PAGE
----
Two Abbotsford mushroom farms owned by the same man have been ordered to pay $650,000 in fines for polluting local creeks.
H.Q. Mushroom Farm received fines totalling $385,000 for two counts of depositing a deleterious substance in October 2015 and April 2016.
Delfresh Mushroom Farm has been fined $265,000 for the same two counts in August and November 2018.
The ruling was made Monday (April 4) in Abbotsford provincial court.
The court also ordered Delfresh to provide a report to the federal environment ministry detailing the steps it is taking to fix the issues.
The two farms are owned by Huu Quang Quach.
Quach was fined $1,500 in April 2016 after complaints were received about pollution in two different creeks in the Bradner area, where the two farms are located.
Effluent that was being deposited in the creeks was “acutely lethal” to fish, according to environment officials.
The Ministry of Environment and Fisheries and Oceans Canada were called to investigate after city bylaw staff checked on water conditions in Bradner Creek.
According to news reports at that time, staff observed a pipe from Delfresh Mushrooms discharging into a ditch that flowed into Bradner Creek south of the property on 58th Street.
That was deemed in violation of the city’s Waterways Protection Bylaw, and a $500 fine was issued. The pipe was subsequently repaired, according to the city.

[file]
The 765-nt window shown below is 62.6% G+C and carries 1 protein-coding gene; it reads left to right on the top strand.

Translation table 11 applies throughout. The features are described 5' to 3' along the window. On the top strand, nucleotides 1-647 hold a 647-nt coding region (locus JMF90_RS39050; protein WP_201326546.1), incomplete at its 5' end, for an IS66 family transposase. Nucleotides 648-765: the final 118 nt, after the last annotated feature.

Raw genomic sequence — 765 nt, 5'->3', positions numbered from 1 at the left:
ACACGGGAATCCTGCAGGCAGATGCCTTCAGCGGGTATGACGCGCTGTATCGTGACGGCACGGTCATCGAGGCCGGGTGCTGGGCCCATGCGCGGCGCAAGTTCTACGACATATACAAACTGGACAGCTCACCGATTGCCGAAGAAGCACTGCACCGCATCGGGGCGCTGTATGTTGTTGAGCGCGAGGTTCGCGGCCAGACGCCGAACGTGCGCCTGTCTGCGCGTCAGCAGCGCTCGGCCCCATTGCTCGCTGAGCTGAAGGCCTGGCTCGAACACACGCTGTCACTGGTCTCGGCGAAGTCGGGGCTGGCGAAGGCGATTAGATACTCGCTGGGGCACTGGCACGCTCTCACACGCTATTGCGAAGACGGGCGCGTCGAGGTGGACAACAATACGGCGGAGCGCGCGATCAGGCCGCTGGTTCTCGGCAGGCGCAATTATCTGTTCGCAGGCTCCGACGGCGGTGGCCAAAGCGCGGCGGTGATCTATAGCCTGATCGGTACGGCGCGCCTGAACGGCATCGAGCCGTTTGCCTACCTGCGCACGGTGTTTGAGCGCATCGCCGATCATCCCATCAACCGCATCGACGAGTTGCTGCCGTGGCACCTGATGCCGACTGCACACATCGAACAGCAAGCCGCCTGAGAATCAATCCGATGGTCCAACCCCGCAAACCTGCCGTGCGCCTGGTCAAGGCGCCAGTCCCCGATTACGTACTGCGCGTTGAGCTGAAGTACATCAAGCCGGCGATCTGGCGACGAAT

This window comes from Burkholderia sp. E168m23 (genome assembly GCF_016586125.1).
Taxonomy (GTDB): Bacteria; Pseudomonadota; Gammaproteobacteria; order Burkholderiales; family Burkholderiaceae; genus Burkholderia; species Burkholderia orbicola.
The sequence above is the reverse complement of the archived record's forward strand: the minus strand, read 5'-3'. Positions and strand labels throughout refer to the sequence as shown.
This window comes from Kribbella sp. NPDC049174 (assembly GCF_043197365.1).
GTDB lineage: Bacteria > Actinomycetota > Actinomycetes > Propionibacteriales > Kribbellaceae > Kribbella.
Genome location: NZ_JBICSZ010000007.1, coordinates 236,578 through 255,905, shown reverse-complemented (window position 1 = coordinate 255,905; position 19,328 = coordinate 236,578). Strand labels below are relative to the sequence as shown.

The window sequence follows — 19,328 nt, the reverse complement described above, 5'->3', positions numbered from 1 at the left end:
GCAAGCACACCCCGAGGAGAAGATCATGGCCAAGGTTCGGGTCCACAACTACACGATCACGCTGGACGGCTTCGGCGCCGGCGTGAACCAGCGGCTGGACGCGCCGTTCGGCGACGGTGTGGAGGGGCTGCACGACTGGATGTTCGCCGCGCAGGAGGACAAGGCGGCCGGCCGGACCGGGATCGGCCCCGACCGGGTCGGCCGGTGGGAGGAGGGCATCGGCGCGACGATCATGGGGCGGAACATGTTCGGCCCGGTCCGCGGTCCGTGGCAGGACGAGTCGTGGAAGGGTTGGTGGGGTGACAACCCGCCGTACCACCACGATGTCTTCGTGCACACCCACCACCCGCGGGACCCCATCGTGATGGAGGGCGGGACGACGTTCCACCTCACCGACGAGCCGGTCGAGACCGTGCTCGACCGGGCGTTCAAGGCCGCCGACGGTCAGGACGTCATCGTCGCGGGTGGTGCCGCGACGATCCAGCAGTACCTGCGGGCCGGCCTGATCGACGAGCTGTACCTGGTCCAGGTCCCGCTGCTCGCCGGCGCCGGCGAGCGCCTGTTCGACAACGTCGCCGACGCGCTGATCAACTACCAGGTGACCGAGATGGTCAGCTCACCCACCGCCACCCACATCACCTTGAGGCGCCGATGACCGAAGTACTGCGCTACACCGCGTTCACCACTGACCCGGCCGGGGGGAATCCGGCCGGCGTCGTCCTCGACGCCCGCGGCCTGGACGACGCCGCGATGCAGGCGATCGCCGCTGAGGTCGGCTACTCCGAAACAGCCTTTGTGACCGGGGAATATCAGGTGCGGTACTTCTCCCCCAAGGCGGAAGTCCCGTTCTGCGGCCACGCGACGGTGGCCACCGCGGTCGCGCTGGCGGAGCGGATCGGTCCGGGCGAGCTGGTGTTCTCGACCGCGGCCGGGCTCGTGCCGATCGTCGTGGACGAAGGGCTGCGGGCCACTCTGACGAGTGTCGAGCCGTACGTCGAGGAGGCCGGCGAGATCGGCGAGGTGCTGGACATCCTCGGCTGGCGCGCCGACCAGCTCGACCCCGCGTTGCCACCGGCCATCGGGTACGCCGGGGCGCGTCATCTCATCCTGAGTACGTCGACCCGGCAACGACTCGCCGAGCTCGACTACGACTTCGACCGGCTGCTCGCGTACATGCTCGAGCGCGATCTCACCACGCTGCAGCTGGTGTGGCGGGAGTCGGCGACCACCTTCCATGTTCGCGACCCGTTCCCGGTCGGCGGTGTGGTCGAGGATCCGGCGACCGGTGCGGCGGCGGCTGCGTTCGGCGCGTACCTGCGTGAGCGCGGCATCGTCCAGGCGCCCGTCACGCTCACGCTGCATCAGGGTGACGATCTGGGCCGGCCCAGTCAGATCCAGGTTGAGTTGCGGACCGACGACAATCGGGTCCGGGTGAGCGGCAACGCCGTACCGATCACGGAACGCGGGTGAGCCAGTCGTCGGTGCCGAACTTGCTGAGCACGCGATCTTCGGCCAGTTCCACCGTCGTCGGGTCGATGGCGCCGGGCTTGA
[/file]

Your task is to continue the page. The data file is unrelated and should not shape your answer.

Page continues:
The city was later notified by the Ministry of Environment of another complaint at Beaver Creek near H.Q. Mushroom Farm Ltd., which operates on the opposite side of 58th Street from Delfresh.
At H.Q. Mushrooms, staff found two bylaw infractions – an uncovered and unlined storage for waste materials “was leaching into a water system” leading to Beaver Creek, according to the city. Two $500 fines were issued.
The city ended up levying 15 separate fines totalling $7,600 against the two operations and putting in place a stop-work order.
The Abbotsford News revealed in September 2016 that the two mushrooms farms had been reprimanded by WorkSafeBC in the previous year and a half for safety issues.
H.Q. had also been issued a $8,380 fine in 2014 for safety issues.
And in 2008, the provincial court ordered H.Q. to pay a $10,000 fine for several federal fisheries offences, according to a news release issued by Fisheries and Oceans Canada at that time.
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